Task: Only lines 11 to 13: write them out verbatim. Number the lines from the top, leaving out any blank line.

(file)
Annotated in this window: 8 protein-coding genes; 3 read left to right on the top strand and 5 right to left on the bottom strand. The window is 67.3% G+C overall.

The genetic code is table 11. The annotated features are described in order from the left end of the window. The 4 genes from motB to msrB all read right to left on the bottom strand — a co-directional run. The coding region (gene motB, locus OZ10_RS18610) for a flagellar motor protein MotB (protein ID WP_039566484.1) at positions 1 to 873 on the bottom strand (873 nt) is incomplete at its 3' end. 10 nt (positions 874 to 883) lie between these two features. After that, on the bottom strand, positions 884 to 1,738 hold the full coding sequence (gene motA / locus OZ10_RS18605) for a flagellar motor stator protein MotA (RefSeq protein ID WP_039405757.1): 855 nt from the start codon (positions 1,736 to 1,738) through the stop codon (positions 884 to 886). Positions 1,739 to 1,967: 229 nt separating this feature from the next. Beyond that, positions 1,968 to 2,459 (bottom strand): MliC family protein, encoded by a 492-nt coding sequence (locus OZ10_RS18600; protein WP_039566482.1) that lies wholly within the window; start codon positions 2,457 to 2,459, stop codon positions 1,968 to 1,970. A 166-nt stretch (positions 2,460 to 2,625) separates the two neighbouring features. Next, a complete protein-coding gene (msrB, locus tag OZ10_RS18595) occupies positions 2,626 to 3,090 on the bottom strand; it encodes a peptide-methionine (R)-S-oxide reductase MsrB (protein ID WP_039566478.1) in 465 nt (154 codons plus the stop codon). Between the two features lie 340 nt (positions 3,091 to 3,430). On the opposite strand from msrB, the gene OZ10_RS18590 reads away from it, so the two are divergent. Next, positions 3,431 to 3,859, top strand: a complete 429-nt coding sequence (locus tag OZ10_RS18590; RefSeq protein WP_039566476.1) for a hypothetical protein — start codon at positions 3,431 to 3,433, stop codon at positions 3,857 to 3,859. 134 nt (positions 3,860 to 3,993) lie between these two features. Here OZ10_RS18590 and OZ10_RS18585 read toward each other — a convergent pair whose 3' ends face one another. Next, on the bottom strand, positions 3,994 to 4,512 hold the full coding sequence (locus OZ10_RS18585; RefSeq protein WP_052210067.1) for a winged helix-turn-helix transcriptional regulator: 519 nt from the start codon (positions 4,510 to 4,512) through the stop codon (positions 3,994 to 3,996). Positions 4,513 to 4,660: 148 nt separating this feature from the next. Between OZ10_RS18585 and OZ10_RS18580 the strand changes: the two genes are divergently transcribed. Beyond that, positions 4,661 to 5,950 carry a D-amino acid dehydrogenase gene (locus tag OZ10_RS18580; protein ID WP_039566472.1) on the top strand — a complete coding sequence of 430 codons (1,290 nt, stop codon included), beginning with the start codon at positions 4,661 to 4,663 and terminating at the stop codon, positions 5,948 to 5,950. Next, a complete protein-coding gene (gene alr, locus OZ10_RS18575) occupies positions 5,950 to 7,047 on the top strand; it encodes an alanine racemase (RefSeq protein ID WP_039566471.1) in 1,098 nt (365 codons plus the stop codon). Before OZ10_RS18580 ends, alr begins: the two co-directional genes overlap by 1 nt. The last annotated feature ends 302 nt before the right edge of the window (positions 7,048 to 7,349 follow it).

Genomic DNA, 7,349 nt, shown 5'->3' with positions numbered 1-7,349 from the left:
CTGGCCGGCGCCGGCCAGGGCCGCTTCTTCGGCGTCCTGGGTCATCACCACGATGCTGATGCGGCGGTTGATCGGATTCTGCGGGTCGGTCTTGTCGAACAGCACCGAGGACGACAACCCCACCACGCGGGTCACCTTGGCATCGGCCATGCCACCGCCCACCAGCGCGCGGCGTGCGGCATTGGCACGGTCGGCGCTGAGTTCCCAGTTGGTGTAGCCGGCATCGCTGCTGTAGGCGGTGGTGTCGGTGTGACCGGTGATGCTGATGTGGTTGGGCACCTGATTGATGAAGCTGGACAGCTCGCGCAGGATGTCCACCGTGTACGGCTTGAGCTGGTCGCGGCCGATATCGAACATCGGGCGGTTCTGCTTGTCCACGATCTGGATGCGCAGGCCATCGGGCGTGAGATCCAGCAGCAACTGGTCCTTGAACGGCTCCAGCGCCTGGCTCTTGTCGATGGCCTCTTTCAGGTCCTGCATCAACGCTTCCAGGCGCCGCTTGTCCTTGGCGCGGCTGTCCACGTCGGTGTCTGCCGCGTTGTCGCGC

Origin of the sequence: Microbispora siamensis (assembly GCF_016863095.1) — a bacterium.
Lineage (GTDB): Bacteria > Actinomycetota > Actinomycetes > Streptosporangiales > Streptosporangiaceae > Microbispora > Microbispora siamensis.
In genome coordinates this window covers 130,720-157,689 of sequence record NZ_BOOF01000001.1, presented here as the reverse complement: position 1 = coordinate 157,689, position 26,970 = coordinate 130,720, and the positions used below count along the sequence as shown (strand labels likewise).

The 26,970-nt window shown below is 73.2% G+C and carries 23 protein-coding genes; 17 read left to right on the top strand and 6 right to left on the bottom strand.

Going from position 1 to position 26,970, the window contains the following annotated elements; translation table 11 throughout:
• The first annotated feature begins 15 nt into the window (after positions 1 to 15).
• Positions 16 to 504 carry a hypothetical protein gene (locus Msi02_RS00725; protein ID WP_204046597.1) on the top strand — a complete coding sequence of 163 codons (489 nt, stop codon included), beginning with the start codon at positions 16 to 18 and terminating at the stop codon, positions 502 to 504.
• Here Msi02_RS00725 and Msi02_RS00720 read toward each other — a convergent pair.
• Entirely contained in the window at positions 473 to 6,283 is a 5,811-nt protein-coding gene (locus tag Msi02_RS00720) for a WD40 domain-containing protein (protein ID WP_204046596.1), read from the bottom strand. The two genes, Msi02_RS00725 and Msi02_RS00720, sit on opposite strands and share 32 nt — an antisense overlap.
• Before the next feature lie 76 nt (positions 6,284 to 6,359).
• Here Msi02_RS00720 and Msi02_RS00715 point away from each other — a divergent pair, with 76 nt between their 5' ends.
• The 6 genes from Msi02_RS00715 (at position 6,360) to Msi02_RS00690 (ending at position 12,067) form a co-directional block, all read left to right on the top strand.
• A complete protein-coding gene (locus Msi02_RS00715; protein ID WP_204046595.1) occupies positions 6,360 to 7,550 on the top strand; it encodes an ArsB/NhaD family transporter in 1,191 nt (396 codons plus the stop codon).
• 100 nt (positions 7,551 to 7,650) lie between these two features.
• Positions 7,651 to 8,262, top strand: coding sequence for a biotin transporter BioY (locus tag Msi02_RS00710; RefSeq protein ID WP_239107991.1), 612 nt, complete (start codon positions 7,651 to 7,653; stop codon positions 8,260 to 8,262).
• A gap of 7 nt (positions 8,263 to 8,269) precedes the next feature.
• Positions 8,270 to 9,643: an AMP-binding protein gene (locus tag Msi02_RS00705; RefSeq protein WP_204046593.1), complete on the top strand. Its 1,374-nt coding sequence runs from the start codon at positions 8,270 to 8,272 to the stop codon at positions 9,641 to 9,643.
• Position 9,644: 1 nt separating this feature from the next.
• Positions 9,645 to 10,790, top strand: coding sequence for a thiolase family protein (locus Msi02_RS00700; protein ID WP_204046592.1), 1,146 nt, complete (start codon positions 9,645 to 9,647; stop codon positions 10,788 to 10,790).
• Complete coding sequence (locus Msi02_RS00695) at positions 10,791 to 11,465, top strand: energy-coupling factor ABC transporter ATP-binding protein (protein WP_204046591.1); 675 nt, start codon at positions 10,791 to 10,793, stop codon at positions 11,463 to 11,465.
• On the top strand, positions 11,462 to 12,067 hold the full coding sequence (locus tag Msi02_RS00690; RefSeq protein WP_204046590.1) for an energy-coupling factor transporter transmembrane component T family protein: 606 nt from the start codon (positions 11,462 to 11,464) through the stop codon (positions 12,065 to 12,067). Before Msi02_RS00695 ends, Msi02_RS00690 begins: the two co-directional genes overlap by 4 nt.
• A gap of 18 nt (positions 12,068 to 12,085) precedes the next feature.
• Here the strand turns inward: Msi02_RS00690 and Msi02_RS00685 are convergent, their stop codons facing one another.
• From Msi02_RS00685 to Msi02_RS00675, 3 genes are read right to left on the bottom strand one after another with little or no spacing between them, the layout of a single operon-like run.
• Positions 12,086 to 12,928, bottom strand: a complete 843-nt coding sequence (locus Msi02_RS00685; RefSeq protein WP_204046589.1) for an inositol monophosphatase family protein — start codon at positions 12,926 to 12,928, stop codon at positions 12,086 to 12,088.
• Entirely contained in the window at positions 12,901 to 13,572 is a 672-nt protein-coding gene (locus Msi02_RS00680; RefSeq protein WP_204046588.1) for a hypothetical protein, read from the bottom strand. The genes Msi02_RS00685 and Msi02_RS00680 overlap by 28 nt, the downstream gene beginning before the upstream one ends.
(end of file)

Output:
• Positions 16 to 504 carry a hypothetical protein gene (locus Msi02_RS00725; protein ID WP_204046597.1) on the top strand — a complete coding sequence of 163 codons (489 nt, stop codon included), beginning with the start codon at positions 16 to 18 and terminating at the stop codon, positions 502 to 504.
• Here Msi02_RS00725 and Msi02_RS00720 read toward each other — a convergent pair.
• Entirely contained in the window at positions 473 to 6,283 is a 5,811-nt protein-coding gene (locus tag Msi02_RS00720) for a WD40 domain-containing protein (protein ID WP_204046596.1), read from the bottom strand. The two genes, Msi02_RS00725 and Msi02_RS00720, sit on opposite strands and share 32 nt — an antisense overlap.